Backyard Living

As an architect and as a builder, one of the consequences of my job is that I spend a lot of time reading building codes, zoning ordinances, deciphering overlay districts, and working with planning officials to properly navigate the bureaucracy of every day construction. It can be tedious, but at the end of the day, I kind of enjoy it. One of the things that I most enjoy is learning new terms and finding ways to use those new terms to better serve my clients. 

The new term that has recently come into my vocabulary, and what I want to talk about today, is Accessory Dwelling Unit By Right. I know, sounds sexy right? Well, you may not think so right now, but in a few more sentences you will. You see, zoning ordinances, which every city has, are guidelines and restrictions that govern new construction and development. There are zoning rules for everything from sidewalks and landscaping to lines of site at street intersections to the overall height and area of buildings and so on. And these zoning rules are broken down by Zoning Classifications such as Residential, Commercial, Office, Industrial, etc. What this means is that for anyone who lives in a R-2, R-3, R-4, and R-7A zoning districts, an Accessory Dwelling Unit (ADU) is allowed by right, which means there is no variance process required unless you are in a historic district which is another topic for another time.

Lets talk about ADUs for a minute. What are they, what purpose do they serve and why should you consider building one on your property? 

 Traditional ADU design for a 2 car garage with studio apartment above and shared courtyard.

Traditional ADU design for a 2 car garage with studio apartment above and shared courtyard.

An ADU is exactly what it sounds like - an Accessory Dwelling Unit - or a self contained residence on the same property as another single family residence. Think of your favorite historic cities - Little Rock, Savannah, Charleston, Raleigh-Durham, Boston, D.C., etc. These cities all have within them neighborhoods that were built just prior to or just after the turn of the 20th Century. And at that time society was changing. We were moving from a more class-based (high class and low class) society to a more middle class society. This means that there were lots of properties with carriage houses, detached garages and other structures that also included a small living unit, usually above. This living unit had previously been used for either a driver, servant, housekeeper, or some other family employee yet now likely were sitting empty because society had moved on from a service based economy. Eventually these spaces started to be rented out and likely are still rented out today. These we now call Accessory Dwelling Units. They are subordinate to the main house and have their own dedicated entry.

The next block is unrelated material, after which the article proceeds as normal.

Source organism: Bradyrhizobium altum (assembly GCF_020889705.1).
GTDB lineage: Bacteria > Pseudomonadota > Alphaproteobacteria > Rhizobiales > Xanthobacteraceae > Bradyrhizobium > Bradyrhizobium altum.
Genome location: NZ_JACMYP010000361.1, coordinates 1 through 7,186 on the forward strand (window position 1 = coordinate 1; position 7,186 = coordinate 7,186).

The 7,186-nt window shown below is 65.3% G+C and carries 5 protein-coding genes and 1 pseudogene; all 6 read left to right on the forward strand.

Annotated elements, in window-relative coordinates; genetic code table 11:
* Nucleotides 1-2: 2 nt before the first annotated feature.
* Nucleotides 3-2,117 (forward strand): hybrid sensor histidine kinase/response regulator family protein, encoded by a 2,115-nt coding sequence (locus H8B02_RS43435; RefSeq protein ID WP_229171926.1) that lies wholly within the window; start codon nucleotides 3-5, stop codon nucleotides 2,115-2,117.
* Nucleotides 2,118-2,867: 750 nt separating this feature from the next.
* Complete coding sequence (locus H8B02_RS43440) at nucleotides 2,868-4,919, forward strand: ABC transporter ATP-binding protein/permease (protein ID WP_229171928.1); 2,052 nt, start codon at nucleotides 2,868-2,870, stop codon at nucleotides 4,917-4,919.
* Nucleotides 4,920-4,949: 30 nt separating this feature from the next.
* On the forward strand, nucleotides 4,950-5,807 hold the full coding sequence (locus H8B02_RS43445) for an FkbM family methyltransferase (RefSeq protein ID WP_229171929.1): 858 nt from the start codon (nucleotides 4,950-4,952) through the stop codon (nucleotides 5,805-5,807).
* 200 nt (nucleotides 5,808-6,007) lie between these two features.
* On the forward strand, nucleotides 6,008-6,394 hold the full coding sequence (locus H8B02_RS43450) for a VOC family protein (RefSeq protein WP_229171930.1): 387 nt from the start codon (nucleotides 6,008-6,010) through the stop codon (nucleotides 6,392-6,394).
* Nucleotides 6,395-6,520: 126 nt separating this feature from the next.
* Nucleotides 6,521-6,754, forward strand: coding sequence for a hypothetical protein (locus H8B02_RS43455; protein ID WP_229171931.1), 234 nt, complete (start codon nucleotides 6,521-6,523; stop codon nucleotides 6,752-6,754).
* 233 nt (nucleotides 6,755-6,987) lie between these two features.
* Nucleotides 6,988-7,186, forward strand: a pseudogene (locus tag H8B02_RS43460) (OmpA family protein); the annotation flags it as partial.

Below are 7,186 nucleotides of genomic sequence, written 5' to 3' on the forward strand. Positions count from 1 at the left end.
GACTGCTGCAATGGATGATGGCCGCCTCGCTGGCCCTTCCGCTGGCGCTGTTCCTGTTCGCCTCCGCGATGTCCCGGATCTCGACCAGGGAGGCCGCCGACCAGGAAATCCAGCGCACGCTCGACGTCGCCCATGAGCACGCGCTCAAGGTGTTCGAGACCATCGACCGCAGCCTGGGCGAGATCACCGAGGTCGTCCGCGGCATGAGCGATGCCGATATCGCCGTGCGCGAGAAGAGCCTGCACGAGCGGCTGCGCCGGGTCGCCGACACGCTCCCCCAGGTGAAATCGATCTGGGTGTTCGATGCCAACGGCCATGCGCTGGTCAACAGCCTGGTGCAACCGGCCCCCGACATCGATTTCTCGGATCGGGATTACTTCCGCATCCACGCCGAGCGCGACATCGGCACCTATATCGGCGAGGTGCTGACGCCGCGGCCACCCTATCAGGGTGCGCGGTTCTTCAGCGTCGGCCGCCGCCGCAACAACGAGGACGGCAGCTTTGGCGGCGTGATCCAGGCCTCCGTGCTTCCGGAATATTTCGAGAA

So what purpose do they serve? This is an important question and one that requires an important answer. As the prospect of homeownership continues to look less and less likely for average middle class families in urban and suburban areas of cities like those listed above, an ADU serves a critical function for two sectors of society. For the homeowner or potential homeowner an ADU is a source of rental income, and since most municipalities require that a property with an ADU be occupied by the property owner, this can make it easier for an average family to purchase a property in a more desired neighborhood. For those that are lower on the income scale, this can mean that more desirable neighborhoods are now within their reach without having to purchase - i.e. college students, retail and restaurant workers, the entire millennial generation - since these neighborhoods are generally more walkable and have shops, restaurants, bars, parks, etc that younger generations want to take advantage of.

Lastly, why should you consider building an ADU on your property? The short, selfish answer is "money". ADUs are income producing and will increase the overall value of your property for resale. In addition, ADUs provide a vital component to the rental market. As mentioned above most millennials are not likely to be able to afford to live in older walkable neighborhoods which tend to be closer to good schools, restaurants, pubs, retail, etc. Having more young people within easy reach of these establishments will also help boost the economy which in turn will again raise your property values. The list goes on. So at the end of the day the question is not "why should you", but rather "why wouldn't you".

If you're interested in talking with us about a potential ADU project, click the "free consultation" on our website and schedule a 15 minute conversation. We can help you identify which zoning area you live in and if this project type is right for you.

 Modern ADU design for a 1 car garage with 2 bedroom apartment attached and shared courtyard.

Modern ADU design for a 1 car garage with 2 bedroom apartment attached and shared courtyard.